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An Empirical Evaluation of Automated Theorem Provers in Software Certification

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We describe a system for the automated certification of safety properties of NASA software. The system uses Hoare-style program verification technology to generate proof obligations which are then processed by an automated first-order theorem prover (ATP). We discuss the unique requirements this application places on the ATPs, focusing on automation, proof checking, traceability, and usability, and describe the resulting system architecture, including a certification browser that maintains and displays links between obligations and source code locations. For full automation, the obligations must be aggressively preprocessed and simplified, and we demonstrate how the individual simplification stages, which are implemented by rewriting, influence the ability of the ATPs to solve the proof tasks. Our results are based on 13 comprehensive certification experiments that lead to 366 top-level safety obligations and ultimately to more than 25,000 proof tasks which have been used to determine the suitability of the high-performance provers DCTP, E-Setheo, E, Gandalf, Otter, Setheo, Spass, and Vampire, and our associated infrastructure. The proofs found by Otter have been checked by Ivy.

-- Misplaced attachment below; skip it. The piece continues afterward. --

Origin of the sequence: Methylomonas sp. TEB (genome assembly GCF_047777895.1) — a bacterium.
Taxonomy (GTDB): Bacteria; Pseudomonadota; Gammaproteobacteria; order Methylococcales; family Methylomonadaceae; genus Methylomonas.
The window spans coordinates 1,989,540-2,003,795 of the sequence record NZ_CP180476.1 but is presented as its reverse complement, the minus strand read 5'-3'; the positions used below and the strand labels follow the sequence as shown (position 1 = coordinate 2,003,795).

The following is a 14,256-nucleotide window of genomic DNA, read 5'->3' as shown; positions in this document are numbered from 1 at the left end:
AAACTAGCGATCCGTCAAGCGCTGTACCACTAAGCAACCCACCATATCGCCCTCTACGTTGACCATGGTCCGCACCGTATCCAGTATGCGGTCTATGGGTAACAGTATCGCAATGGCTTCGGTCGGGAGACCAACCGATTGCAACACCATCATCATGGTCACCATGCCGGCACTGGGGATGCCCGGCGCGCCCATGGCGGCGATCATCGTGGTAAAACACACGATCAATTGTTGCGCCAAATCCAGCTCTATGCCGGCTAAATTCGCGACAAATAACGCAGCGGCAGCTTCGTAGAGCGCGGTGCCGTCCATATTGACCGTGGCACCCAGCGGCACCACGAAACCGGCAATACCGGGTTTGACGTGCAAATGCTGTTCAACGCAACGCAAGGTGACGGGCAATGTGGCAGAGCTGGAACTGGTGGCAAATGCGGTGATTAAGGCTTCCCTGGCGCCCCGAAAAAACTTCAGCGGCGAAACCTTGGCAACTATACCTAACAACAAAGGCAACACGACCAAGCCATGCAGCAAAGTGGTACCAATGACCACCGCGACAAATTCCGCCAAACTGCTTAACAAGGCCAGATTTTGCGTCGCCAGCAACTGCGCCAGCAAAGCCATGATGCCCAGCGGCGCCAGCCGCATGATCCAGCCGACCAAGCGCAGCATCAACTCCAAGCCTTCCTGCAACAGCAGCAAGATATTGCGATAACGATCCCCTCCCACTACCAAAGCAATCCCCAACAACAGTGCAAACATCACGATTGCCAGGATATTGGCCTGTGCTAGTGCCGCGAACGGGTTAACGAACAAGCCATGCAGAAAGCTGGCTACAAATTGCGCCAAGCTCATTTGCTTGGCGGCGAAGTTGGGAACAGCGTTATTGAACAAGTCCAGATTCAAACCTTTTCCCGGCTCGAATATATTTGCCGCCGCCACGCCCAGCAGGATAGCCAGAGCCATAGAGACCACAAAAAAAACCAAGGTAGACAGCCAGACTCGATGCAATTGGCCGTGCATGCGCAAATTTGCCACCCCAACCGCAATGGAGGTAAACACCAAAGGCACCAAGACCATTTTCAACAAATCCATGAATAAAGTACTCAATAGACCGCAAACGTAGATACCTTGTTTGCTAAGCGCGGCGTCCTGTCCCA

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Denney, Ewen, Fischer, Bernd and Schumann, Johann (2006) An Empirical Evaluation of Automated Theorem Provers in Software Certification International Journal on Artificial Intelligence Tools, 15, (1), pp. 81-107.

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Published date: February 2006
Keywords: software certification, automated theorem proving, program synthesis, proof checking, traceability, verification condition generator, Hoare logic
Organisations: Electronic & Software Systems


Local EPrints ID: 262355
PURE UUID: 17a1c63d-ad2b-4c56-ba9a-7583553357bd

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Date deposited: 12 Apr 2006
Last modified: 18 Jul 2017 08:52

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Author: Ewen Denney
Author: Bernd Fischer
Author: Johann Schumann

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